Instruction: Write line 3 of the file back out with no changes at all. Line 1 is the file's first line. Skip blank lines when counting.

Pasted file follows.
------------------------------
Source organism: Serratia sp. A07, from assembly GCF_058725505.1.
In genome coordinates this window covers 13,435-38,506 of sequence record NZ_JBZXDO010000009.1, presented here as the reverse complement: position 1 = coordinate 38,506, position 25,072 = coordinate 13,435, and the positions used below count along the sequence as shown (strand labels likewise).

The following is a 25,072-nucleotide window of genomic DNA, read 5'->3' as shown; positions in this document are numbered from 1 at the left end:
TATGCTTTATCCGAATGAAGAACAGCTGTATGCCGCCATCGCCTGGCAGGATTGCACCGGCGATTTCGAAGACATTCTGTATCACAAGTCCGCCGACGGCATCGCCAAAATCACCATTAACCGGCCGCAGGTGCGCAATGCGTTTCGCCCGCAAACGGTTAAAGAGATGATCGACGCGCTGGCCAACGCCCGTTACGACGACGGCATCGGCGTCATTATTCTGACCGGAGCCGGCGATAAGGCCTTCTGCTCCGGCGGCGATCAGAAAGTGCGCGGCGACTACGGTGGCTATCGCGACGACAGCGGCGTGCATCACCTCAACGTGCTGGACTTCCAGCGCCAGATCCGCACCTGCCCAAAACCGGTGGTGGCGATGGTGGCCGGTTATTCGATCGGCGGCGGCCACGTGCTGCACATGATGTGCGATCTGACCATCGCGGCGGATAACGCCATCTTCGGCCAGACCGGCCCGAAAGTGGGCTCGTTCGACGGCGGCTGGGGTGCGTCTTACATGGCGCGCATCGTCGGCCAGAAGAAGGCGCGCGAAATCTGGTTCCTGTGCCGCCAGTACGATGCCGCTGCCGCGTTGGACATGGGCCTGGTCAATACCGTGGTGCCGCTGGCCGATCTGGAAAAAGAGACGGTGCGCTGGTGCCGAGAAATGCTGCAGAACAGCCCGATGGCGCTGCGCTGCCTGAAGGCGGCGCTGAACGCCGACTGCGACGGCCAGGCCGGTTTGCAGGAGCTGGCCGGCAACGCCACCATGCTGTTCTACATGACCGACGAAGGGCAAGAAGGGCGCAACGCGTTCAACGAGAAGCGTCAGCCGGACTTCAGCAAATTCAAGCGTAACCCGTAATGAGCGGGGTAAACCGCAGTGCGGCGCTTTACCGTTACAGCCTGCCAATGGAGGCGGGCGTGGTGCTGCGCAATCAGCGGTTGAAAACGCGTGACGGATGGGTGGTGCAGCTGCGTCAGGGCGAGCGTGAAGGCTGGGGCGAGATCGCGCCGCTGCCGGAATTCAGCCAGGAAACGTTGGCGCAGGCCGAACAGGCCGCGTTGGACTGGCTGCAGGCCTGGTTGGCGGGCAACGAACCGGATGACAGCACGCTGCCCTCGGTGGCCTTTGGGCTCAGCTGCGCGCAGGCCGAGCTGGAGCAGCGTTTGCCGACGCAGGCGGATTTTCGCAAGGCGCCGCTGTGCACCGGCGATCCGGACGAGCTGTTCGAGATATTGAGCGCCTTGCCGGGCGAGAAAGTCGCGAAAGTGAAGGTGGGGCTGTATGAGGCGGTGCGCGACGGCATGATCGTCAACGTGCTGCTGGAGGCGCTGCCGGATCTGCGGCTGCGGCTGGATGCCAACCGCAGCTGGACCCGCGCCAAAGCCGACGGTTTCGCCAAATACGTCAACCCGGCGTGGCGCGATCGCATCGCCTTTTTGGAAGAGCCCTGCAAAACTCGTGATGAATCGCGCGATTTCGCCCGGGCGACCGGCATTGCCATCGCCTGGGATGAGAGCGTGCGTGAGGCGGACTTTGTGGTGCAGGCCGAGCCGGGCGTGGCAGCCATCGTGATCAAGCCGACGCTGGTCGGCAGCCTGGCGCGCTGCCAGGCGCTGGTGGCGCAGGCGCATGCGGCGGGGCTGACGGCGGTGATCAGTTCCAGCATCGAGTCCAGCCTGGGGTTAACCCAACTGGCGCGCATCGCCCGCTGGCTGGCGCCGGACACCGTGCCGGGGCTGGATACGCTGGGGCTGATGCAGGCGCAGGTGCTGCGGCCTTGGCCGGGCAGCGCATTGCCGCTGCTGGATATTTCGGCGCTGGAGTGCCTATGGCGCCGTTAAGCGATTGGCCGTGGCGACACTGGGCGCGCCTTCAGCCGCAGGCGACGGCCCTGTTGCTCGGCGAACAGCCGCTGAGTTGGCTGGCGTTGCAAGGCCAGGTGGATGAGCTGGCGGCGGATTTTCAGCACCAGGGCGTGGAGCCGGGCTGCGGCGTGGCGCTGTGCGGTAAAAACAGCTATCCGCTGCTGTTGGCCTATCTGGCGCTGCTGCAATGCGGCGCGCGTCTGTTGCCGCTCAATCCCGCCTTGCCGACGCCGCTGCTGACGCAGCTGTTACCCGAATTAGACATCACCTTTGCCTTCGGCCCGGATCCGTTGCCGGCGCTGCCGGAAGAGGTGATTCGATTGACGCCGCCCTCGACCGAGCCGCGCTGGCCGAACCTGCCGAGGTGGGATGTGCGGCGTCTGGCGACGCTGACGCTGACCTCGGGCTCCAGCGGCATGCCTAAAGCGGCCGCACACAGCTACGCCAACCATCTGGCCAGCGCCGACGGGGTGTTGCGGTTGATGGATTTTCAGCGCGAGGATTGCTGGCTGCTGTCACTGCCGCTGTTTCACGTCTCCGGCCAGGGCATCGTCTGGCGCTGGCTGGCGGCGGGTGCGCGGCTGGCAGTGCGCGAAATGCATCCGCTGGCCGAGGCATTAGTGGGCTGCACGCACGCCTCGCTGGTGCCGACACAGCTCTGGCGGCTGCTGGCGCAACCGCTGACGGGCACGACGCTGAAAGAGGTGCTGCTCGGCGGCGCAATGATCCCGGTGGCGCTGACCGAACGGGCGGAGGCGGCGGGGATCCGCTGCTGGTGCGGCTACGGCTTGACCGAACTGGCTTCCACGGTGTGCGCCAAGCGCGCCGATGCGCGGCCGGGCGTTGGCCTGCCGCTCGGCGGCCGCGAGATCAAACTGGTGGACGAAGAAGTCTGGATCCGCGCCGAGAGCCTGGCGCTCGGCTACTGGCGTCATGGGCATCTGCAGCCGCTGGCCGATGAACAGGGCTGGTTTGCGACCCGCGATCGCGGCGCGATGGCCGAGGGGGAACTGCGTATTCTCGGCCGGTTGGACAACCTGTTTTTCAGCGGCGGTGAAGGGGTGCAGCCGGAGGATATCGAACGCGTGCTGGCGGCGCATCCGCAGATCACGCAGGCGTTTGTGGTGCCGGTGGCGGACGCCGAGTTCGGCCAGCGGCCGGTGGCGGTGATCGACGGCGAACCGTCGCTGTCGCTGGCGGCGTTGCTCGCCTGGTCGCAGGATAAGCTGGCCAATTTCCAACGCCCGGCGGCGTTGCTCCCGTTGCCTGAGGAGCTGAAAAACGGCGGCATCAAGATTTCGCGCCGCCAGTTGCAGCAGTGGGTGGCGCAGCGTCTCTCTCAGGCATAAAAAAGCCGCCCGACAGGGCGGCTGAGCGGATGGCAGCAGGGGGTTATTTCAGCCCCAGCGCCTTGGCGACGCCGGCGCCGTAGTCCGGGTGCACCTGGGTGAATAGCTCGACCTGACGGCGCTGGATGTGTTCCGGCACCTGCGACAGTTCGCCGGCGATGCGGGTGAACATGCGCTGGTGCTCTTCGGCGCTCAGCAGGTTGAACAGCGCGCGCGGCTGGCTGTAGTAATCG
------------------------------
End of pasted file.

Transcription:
The following is a 25,072-nucleotide window of genomic DNA, read 5'->3' as shown; positions in this document are numbered from 1 at the left end: